Solar-powered airplane makes first international flight

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Solar Impulse during its first flight on December 3, 2009
Image: Matth1.

Sunday, May 15, 2011

The solar-powered airplane Solar Impulse touched down at the Brussels National Airport late Friday night, after completing a 13-hour flight from its home base in Payerne, Switzerland. It was the first international flight by a fully solar-powered aircraft.

The experimental aircraft was piloted by André Borschberg, co-founder and chief engineer for the Solar Impulse project, which hopes to circumnavigate the globe using only the sun's energy in 2013. "Our goal is to create a revolution in the minds of people...to promote solar energies -- not necessarily a revolution in aviation," Bertrand Piccard, the group's other co-founder, said in an interview after the flight.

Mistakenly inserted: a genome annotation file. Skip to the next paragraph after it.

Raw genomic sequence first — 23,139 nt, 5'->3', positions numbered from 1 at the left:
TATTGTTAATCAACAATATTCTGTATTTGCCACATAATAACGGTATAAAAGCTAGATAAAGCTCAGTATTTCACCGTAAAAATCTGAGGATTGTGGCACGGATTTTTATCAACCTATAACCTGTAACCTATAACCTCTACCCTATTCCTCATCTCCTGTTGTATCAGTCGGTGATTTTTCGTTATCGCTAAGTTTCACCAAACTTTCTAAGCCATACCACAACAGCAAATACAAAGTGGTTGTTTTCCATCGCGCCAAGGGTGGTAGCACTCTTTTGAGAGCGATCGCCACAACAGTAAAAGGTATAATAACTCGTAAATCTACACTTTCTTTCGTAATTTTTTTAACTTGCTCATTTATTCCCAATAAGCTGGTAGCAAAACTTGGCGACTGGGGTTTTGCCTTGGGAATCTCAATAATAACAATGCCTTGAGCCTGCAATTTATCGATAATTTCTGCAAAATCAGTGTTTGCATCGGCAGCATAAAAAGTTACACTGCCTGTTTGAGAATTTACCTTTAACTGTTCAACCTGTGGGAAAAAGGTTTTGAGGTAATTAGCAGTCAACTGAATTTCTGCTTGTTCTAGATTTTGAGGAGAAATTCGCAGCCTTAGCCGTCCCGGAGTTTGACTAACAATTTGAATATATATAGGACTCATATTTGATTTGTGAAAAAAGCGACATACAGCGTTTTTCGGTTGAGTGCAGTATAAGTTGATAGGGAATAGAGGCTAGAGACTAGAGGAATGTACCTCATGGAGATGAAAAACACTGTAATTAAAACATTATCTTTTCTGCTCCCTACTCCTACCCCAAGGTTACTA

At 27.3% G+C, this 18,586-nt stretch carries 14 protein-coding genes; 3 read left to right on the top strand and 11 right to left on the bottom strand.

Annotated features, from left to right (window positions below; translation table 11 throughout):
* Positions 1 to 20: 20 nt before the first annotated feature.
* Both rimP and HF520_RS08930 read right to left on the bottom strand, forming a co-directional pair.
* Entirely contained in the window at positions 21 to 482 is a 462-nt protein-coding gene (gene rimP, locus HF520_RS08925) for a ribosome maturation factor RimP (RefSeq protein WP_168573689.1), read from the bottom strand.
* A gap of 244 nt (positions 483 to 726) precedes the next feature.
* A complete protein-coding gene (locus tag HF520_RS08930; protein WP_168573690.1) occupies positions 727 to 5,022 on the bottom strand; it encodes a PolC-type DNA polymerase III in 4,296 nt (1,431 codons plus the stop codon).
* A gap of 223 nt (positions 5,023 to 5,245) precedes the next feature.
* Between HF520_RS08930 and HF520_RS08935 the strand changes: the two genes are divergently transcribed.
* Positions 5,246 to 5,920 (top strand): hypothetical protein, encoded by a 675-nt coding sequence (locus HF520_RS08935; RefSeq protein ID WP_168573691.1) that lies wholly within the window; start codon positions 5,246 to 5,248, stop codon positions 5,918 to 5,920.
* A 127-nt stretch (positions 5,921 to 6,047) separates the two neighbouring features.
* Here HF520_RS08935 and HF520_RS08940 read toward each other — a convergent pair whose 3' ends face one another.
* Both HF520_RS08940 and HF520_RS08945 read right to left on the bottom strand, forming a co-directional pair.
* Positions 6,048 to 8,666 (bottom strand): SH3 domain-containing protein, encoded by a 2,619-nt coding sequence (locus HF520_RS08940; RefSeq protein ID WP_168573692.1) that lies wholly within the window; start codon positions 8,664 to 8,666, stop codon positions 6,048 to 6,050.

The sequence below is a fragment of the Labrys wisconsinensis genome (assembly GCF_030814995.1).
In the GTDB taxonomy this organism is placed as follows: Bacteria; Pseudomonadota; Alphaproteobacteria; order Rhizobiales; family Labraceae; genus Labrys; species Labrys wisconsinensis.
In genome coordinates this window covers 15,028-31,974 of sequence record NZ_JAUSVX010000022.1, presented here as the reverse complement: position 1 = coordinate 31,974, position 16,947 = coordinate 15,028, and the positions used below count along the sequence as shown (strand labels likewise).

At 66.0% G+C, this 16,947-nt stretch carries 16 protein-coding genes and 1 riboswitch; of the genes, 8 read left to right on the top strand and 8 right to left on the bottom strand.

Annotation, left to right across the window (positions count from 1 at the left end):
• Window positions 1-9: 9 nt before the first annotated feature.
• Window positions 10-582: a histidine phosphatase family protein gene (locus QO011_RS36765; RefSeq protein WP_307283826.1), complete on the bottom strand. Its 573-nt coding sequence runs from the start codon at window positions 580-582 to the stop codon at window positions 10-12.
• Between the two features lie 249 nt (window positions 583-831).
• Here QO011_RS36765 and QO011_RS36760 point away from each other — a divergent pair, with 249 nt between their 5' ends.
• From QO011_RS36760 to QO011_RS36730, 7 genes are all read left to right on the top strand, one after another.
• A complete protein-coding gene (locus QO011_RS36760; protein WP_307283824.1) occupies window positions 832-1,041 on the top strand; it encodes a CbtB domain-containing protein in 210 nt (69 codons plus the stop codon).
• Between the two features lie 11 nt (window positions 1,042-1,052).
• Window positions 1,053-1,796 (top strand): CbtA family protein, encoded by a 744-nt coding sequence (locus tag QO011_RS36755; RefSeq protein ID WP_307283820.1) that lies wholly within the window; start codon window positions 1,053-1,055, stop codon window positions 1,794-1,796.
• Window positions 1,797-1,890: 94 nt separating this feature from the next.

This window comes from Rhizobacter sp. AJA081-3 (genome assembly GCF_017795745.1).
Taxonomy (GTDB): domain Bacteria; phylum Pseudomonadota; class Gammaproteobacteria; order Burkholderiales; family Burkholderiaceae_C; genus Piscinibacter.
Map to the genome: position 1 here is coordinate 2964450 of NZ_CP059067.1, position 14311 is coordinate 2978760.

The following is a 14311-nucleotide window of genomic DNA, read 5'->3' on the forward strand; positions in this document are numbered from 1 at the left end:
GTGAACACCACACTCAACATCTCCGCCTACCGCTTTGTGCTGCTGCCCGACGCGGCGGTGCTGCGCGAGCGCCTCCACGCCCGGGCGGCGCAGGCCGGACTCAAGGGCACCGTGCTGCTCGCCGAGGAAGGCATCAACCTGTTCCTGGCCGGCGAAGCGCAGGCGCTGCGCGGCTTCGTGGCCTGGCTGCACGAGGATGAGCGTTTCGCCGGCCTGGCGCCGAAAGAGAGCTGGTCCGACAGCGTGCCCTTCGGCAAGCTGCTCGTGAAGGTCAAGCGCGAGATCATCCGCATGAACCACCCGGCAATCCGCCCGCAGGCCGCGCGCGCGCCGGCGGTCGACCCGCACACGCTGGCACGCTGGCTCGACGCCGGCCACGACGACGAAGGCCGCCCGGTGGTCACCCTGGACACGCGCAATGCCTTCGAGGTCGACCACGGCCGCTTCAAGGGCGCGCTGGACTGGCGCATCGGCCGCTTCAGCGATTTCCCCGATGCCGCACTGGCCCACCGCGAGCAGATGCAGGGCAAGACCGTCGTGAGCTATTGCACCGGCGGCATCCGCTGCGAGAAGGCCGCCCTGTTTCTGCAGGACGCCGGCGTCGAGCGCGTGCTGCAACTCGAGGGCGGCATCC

The aircraft collects energy from the sun using 12,000 extremely thin solar cells affixed to the wings and tail section. An on-board battery can store enough electricity to fly all night, allowing the Solar Impulse to stay aloft indefinitely. This allowed the aircraft to maintain a holding pattern over the Brussels airport as other flights landed and conditions were right for the Solar Impulse to land. Because the aircraft weighs only about 3,500 pounds and has a wingspan of 200 feet, it is extremely sensitive to wind and needs calm conditions to land safely.


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